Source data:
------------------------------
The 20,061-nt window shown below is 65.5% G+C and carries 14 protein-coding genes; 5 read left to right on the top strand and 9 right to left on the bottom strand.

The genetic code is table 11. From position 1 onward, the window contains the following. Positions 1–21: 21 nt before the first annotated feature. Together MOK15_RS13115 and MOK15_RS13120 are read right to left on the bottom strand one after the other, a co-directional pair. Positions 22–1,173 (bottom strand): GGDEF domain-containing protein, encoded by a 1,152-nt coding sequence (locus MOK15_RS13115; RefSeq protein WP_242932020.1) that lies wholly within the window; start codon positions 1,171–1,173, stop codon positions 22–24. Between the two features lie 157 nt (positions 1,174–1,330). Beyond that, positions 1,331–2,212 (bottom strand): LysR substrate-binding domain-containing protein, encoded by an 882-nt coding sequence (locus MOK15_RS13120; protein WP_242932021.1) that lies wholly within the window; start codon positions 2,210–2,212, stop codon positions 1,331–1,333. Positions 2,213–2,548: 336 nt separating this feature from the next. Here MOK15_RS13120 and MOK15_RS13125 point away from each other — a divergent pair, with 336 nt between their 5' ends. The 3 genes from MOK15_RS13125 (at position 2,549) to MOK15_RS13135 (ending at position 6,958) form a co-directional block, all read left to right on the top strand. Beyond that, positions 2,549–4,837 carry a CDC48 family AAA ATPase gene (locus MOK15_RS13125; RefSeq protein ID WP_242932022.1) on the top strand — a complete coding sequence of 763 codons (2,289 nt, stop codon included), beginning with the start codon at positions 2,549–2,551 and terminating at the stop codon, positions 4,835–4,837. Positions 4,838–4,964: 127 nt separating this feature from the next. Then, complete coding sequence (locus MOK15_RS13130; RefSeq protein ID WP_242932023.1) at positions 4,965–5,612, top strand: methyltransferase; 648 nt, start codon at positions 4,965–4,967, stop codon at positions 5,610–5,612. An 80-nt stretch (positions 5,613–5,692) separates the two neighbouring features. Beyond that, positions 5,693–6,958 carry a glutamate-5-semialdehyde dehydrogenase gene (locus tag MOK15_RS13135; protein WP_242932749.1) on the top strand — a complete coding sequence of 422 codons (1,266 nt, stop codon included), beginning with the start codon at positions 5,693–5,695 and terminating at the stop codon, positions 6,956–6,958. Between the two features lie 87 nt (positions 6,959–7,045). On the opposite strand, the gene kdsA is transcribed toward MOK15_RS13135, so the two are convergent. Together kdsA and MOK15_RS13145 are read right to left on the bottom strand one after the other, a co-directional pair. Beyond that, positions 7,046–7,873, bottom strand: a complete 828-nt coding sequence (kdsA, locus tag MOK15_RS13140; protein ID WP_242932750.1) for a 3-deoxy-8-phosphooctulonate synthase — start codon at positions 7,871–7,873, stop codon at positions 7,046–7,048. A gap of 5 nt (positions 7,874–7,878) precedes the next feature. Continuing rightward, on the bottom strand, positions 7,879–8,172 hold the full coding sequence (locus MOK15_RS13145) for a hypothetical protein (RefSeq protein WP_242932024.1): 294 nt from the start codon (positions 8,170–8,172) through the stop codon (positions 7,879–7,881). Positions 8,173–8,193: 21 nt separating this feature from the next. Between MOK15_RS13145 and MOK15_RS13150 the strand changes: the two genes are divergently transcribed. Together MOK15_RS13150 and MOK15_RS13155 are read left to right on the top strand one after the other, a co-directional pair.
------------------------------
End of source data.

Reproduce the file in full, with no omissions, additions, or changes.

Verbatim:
The 20,061-nt window shown below is 65.5% G+C and carries 14 protein-coding genes; 5 read left to right on the top strand and 9 right to left on the bottom strand.

The genetic code is table 11. From position 1 onward, the window contains the following. Positions 1–21: 21 nt before the first annotated feature. Together MOK15_RS13115 and MOK15_RS13120 are read right to left on the bottom strand one after the other, a co-directional pair. Positions 22–1,173 (bottom strand): GGDEF domain-containing protein, encoded by a 1,152-nt coding sequence (locus MOK15_RS13115; RefSeq protein WP_242932020.1) that lies wholly within the window; start codon positions 1,171–1,173, stop codon positions 22–24. Between the two features lie 157 nt (positions 1,174–1,330). Beyond that, positions 1,331–2,212 (bottom strand): LysR substrate-binding domain-containing protein, encoded by an 882-nt coding sequence (locus MOK15_RS13120; protein WP_242932021.1) that lies wholly within the window; start codon positions 2,210–2,212, stop codon positions 1,331–1,333. Positions 2,213–2,548: 336 nt separating this feature from the next. Here MOK15_RS13120 and MOK15_RS13125 point away from each other — a divergent pair, with 336 nt between their 5' ends. The 3 genes from MOK15_RS13125 (at position 2,549) to MOK15_RS13135 (ending at position 6,958) form a co-directional block, all read left to right on the top strand. Beyond that, positions 2,549–4,837 carry a CDC48 family AAA ATPase gene (locus MOK15_RS13125; RefSeq protein ID WP_242932022.1) on the top strand — a complete coding sequence of 763 codons (2,289 nt, stop codon included), beginning with the start codon at positions 2,549–2,551 and terminating at the stop codon, positions 4,835–4,837. Positions 4,838–4,964: 127 nt separating this feature from the next. Then, complete coding sequence (locus MOK15_RS13130; RefSeq protein ID WP_242932023.1) at positions 4,965–5,612, top strand: methyltransferase; 648 nt, start codon at positions 4,965–4,967, stop codon at positions 5,610–5,612. An 80-nt stretch (positions 5,613–5,692) separates the two neighbouring features. Beyond that, positions 5,693–6,958 carry a glutamate-5-semialdehyde dehydrogenase gene (locus tag MOK15_RS13135; protein WP_242932749.1) on the top strand — a complete coding sequence of 422 codons (1,266 nt, stop codon included), beginning with the start codon at positions 5,693–5,695 and terminating at the stop codon, positions 6,956–6,958. Between the two features lie 87 nt (positions 6,959–7,045). On the opposite strand, the gene kdsA is transcribed toward MOK15_RS13135, so the two are convergent. Together kdsA and MOK15_RS13145 are read right to left on the bottom strand one after the other, a co-directional pair. Beyond that, positions 7,046–7,873, bottom strand: a complete 828-nt coding sequence (kdsA, locus tag MOK15_RS13140; protein ID WP_242932750.1) for a 3-deoxy-8-phosphooctulonate synthase — start codon at positions 7,871–7,873, stop codon at positions 7,046–7,048. A gap of 5 nt (positions 7,874–7,878) precedes the next feature. Continuing rightward, on the bottom strand, positions 7,879–8,172 hold the full coding sequence (locus MOK15_RS13145) for a hypothetical protein (RefSeq protein WP_242932024.1): 294 nt from the start codon (positions 8,170–8,172) through the stop codon (positions 7,879–7,881). Positions 8,173–8,193: 21 nt separating this feature from the next. Between MOK15_RS13145 and MOK15_RS13150 the strand changes: the two genes are divergently transcribed. Together MOK15_RS13150 and MOK15_RS13155 are read left to right on the top strand one after the other, a co-directional pair.